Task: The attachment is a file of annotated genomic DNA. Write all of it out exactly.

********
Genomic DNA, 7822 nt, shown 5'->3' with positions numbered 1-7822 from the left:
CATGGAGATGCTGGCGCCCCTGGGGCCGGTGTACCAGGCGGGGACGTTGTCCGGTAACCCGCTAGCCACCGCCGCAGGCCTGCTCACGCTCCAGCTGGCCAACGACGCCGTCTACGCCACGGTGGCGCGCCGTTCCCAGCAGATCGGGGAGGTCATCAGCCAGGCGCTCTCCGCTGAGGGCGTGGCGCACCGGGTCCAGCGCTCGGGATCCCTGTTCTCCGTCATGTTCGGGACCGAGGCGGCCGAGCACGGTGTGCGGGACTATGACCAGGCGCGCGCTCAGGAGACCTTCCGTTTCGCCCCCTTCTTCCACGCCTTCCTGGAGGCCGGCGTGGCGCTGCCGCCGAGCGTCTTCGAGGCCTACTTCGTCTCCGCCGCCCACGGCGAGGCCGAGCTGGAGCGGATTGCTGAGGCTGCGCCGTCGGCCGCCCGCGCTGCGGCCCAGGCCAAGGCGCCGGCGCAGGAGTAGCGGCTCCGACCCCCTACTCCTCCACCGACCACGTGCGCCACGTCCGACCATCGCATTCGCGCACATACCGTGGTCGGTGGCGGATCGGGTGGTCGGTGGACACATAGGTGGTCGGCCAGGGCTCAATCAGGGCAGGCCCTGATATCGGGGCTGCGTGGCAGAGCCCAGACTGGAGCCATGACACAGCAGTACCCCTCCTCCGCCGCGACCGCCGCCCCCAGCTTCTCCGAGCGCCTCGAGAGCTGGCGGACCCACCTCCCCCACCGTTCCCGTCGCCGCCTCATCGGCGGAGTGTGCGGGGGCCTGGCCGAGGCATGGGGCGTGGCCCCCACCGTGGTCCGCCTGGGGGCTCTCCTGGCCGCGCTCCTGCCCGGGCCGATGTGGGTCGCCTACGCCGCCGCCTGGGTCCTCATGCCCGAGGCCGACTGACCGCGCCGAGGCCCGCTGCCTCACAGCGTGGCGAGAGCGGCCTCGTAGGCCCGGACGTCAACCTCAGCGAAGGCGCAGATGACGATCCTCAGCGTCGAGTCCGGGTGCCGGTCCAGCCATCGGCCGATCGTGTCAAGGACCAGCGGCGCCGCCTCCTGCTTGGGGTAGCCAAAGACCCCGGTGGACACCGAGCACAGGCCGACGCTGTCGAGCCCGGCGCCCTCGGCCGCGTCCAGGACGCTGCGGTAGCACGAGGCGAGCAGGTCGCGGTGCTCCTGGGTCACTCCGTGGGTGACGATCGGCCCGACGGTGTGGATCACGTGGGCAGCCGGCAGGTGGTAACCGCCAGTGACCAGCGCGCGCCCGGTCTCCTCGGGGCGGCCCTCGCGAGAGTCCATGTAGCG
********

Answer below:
Genomic DNA, 7822 nt, shown 5'->3' with positions numbered 1-7822 from the left:
CATGGAGATGCTGGCGCCCCTGGGGCCGGTGTACCAGGCGGGGACGTTGTCCGGTAACCCGCTAGCCACCGCCGCAGGCCTGCTCACGCTCCAGCTGGCCAACGACGCCGTCTACGCCACGGTGGCGCGCCGTTCCCAGCAGATCGGGGAGGTCATCAGCCAGGCGCTCTCCGCTGAGGGCGTGGCGCACCGGGTCCAGCGCTCGGGATCCCTGTTCTCCGTCATGTTCGGGACCGAGGCGGCCGAGCACGGTGTGCGGGACTATGACCAGGCGCGCGCTCAGGAGACCTTCCGTTTCGCCCCCTTCTTCCACGCCTTCCTGGAGGCCGGCGTGGCGCTGCCGCCGAGCGTCTTCGAGGCCTACTTCGTCTCCGCCGCCCACGGCGAGGCCGAGCTGGAGCGGATTGCTGAGGCTGCGCCGTCGGCCGCCCGCGCTGCGGCCCAGGCCAAGGCGCCGGCGCAGGAGTAGCGGCTCCGACCCCCTACTCCTCCACCGACCACGTGCGCCACGTCCGACCATCGCATTCGCGCACATACCGTGGTCGGTGGCGGATCGGGTGGTCGGTGGACACATAGGTGGTCGGCCAGGGCTCAATCAGGGCAGGCCCTGATATCGGGGCTGCGTGGCAGAGCCCAGACTGGAGCCATGACACAGCAGTACCCCTCCTCCGCCGCGACCGCCGCCCCCAGCTTCTCCGAGCGCCTCGAGAGCTGGCGGACCCACCTCCCCCACCGTTCCCGTCGCCGCCTCATCGGCGGAGTGTGCGGGGGCCTGGCCGAGGCATGGGGCGTGGCCCCCACCGTGGTCCGCCTGGGGGCTCTCCTGGCCGCGCTCCTGCCCGGGCCGATGTGGGTCGCCTACGCCGCCGCCTGGGTCCTCATGCCCGAGGCCGACTGACCGCGCCGAGGCCCGCTGCCTCACAGCGTGGCGAGAGCGGCCTCGTAGGCCCGGACGTCAACCTCAGCGAAGGCGCAGATGACGATCCTCAGCGTCGAGTCCGGGTGCCGGTCCAGCCATCGGCCGATCGTGTCAAGGACCAGCGGCGCCGCCTCCTGCTTGGGGTAGCCAAAGACCCCGGTGGACACCGAGCACAGGCCGACGCTGTCGAGCCCGGCGCCCTCGGCCGCGTCCAGGACGCTGCGGTAGCACGAGGCGAGCAGGTCGCGGTGCTCCTGGGTCACTCCGTGGGTGACGATCGGCCCGACGGTGTGGATCACGTGGGCAGCCGGCAGGTGGTAACCGCCAGTGACCAGCGCGCGCCCGGTCTCCTCGGGGCGGCCCTCGCGAGAGTCCATGTAGCG